Erica went on to serve a total of 22 years in the Air Force and Army combined, working hard to obtain high levels of clearance as a terrorist interrogation officer, meeting several Presidents along the way. She ultimately retired from the military with a slew of troops from every branch when the Covid vaccine mandate led to a mass exodus, causing the Pentagon to rescind the mandate in January 2023. As someone with first hand experience, and even interactions with the corrupt groups bent on destroying military morale and cohesion no matter the cost, Erica joined Gays Against Groomers June 2023 to help stop the same agenda from reaching children. She now works as a civilian in a large Air Force base on the west coast.
Lesley K. is a 64 year old lesbian who recently joined Gays Against Groomers, and originally made a name for herself running the 2nd ever lesbian owned T-shirt company with her partner just before the online boom. She even attempted to sell one of the first lesbian calendars, an endeavor that was met with rejection and closed doors due to a lack of willing vendors. Back in her day, lesbian persecution was high.
“We were so oppressed, really,” Lesley explained. “If you looked like a lesbian, and you identified as a lesbian it was hard to get a job.”
In Lesley’s time, masculine looking gay women were ridiculed, rejected from jobs, and beaten for even appearing to be a lesbian. This happened despite the passing of the Civil Rights Act of 1964* because it didn’t protect lesbians from discrimination based on their sexuality, and was chiefly focused on safeguarding against discrimination on the grounds of race, religion, national origin and sex (which is the equivalent of gender, despite what radicals claim). Safe spaces for lesbians were limited, and much of the gay comradery revolved around the AIDS crisis, something that affected primarily gay men. Pride parades almost never involved young children attending except when a lesbian mother (who came out later in life) couldn’t find a babysitter. Even then, Pride was a weekend event, drag queens were strictly grown men impersonating women to entertain other adults, and no one was allowed to roam the streets nearly naked in kink gear. It certainly wasn’t embraced by the majority or commercialized by corporations the way it is today, and to many gay people, this is what made it special.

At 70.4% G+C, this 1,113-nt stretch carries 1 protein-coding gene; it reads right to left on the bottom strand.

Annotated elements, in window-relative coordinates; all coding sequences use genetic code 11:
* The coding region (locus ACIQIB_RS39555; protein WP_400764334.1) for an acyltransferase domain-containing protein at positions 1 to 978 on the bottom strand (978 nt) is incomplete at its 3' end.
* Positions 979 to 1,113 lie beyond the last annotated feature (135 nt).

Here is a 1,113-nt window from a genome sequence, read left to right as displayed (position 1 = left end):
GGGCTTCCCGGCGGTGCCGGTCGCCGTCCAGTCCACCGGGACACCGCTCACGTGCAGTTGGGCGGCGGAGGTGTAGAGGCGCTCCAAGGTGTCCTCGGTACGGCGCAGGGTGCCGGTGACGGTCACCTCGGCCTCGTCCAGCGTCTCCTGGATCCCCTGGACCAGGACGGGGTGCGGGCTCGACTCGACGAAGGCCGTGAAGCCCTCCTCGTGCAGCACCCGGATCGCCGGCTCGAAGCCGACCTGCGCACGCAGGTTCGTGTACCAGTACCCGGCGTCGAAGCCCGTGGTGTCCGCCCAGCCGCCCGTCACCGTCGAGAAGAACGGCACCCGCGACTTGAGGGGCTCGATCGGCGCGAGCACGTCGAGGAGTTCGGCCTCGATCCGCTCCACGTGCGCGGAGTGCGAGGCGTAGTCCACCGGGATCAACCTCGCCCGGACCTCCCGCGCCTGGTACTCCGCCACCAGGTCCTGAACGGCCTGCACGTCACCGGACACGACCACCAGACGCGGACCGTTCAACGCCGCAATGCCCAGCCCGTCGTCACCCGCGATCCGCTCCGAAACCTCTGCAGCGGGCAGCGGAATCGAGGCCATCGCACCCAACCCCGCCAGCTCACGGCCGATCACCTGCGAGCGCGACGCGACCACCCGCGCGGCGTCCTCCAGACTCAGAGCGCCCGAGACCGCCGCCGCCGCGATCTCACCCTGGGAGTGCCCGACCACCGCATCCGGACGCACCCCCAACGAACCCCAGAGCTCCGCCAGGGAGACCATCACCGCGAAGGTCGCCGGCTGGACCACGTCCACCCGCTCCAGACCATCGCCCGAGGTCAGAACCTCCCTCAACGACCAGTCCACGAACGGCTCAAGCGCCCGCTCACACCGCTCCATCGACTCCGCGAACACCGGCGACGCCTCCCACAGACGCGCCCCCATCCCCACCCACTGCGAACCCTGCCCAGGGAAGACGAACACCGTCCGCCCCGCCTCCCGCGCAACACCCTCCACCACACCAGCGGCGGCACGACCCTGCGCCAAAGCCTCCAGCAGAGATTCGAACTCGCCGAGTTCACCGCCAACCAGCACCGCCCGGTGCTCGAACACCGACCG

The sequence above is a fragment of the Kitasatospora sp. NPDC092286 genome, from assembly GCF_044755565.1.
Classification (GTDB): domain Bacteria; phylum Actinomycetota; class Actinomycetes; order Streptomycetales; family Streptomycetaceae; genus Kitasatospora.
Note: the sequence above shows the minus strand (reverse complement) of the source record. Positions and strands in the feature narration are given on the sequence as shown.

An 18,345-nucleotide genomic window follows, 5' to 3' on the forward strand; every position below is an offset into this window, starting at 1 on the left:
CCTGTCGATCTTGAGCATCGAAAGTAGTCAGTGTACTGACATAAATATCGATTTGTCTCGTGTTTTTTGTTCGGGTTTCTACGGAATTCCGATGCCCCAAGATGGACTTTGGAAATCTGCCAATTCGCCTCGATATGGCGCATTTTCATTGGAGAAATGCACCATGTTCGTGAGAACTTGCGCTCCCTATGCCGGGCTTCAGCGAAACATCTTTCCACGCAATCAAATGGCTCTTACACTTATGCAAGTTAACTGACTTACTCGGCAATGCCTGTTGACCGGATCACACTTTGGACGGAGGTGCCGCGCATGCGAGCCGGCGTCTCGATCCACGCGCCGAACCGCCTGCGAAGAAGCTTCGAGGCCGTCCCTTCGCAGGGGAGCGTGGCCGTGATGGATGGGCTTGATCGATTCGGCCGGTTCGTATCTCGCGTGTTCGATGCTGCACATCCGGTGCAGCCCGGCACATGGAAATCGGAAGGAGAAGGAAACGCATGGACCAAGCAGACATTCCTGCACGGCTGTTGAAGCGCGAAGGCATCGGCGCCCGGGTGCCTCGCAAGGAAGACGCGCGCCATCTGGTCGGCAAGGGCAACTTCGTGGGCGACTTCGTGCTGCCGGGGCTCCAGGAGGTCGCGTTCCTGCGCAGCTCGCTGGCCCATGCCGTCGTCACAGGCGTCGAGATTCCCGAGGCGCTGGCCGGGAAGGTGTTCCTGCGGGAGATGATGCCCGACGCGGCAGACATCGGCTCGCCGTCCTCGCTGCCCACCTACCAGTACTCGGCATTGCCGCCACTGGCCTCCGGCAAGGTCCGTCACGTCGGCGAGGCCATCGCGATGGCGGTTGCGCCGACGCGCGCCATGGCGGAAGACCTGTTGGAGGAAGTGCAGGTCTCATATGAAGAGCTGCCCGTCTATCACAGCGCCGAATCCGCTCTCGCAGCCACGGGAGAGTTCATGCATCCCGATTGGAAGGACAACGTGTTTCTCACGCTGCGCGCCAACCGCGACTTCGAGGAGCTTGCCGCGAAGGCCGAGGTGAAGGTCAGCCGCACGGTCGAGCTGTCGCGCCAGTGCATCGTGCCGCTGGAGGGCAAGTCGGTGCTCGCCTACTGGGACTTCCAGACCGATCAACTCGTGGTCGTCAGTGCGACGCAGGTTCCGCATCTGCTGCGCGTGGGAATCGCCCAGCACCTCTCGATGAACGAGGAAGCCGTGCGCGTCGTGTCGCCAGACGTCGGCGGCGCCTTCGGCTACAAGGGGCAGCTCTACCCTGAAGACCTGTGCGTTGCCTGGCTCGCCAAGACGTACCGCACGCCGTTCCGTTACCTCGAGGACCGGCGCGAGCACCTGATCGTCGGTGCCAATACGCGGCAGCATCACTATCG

*FACT: In 2012, the Colorado state ruled that baker Jack Phillips’ choice to refuse a gay couple service due to his religious beliefs was unlawful discrimination. But in 2018, the Supreme Court voted 7-2 that this ruling was a violation of Phillips’ rights covered under the Civil Rights Act of 1964. People not liking you isn’t oppression, and if gay people want respect we must in turn respect the rights of people who do not want to be involved in our lives based on their beliefs, or we are no better than they are. There’s plenty of bakers out there!